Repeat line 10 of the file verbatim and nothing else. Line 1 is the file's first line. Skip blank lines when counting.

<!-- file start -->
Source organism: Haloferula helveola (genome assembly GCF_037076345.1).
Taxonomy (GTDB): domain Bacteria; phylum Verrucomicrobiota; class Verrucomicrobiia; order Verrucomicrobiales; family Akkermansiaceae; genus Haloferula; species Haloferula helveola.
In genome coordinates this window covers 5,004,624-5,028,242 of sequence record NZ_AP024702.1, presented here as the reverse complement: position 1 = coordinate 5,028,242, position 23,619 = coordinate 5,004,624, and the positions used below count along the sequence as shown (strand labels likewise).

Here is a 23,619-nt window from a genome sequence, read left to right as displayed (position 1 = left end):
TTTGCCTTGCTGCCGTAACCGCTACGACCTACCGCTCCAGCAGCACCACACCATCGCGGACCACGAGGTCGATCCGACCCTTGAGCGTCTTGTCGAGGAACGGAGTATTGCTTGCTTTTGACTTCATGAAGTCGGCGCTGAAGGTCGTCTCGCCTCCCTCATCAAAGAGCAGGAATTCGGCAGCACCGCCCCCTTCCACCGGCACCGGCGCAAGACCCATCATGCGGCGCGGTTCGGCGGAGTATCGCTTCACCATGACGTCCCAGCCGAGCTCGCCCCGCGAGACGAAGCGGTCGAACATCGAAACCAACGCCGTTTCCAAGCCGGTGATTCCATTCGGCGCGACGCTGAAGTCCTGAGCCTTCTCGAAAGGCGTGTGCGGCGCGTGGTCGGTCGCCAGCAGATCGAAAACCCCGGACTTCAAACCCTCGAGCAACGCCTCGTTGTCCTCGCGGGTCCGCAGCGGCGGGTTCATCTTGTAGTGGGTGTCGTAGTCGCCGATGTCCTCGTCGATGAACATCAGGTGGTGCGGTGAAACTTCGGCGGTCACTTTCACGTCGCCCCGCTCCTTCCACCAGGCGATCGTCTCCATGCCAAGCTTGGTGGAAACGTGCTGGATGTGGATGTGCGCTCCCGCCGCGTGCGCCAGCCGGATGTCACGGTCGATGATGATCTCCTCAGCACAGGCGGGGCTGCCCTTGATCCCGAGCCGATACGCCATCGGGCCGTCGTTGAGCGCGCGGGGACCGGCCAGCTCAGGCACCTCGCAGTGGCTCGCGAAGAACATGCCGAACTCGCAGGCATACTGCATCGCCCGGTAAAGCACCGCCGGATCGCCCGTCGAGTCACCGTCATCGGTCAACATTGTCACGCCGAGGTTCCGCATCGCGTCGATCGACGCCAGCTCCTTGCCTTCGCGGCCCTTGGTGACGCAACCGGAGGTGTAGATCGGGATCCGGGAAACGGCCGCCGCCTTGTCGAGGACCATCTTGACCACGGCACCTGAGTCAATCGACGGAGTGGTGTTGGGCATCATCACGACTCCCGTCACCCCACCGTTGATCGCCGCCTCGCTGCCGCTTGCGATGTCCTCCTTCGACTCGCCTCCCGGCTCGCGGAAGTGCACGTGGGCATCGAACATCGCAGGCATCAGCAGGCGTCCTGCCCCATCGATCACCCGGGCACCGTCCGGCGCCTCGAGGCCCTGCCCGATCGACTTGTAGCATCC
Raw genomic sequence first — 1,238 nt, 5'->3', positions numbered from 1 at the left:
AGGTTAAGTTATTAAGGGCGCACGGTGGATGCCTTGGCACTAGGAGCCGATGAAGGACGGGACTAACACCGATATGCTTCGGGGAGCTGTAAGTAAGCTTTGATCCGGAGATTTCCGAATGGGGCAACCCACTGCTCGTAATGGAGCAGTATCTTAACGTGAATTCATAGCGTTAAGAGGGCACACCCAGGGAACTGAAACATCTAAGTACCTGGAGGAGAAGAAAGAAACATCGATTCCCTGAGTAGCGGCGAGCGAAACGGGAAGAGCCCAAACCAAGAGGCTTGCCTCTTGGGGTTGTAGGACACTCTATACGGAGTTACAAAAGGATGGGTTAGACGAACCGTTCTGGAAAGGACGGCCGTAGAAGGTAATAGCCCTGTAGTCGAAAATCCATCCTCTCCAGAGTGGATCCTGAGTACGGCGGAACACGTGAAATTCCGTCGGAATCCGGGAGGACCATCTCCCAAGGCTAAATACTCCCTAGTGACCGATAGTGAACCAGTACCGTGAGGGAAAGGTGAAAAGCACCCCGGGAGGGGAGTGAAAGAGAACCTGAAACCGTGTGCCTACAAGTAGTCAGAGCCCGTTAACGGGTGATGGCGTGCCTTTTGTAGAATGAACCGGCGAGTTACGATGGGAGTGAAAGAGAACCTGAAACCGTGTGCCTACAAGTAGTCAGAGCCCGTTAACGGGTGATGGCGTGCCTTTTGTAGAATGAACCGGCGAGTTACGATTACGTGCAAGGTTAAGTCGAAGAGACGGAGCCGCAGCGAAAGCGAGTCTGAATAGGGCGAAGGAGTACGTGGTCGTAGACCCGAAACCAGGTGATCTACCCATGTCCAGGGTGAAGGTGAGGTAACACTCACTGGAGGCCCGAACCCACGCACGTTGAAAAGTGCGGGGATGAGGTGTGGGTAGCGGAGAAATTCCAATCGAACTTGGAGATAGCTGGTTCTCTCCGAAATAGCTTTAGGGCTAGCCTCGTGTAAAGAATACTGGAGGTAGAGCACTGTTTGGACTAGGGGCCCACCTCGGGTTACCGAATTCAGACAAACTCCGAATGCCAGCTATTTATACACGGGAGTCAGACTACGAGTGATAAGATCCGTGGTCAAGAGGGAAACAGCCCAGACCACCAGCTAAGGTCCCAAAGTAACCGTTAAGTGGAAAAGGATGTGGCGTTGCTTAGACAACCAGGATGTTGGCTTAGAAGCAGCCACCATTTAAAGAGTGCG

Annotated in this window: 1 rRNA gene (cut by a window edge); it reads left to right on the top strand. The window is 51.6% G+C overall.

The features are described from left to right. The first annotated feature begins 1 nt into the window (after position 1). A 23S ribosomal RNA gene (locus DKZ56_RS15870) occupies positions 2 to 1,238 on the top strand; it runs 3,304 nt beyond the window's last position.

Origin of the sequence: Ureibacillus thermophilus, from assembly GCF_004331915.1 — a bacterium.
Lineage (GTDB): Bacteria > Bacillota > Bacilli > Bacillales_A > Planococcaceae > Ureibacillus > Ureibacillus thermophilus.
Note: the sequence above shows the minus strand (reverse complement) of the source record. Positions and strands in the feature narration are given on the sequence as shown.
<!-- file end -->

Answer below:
Origin of the sequence: Ureibacillus thermophilus, from assembly GCF_004331915.1 — a bacterium.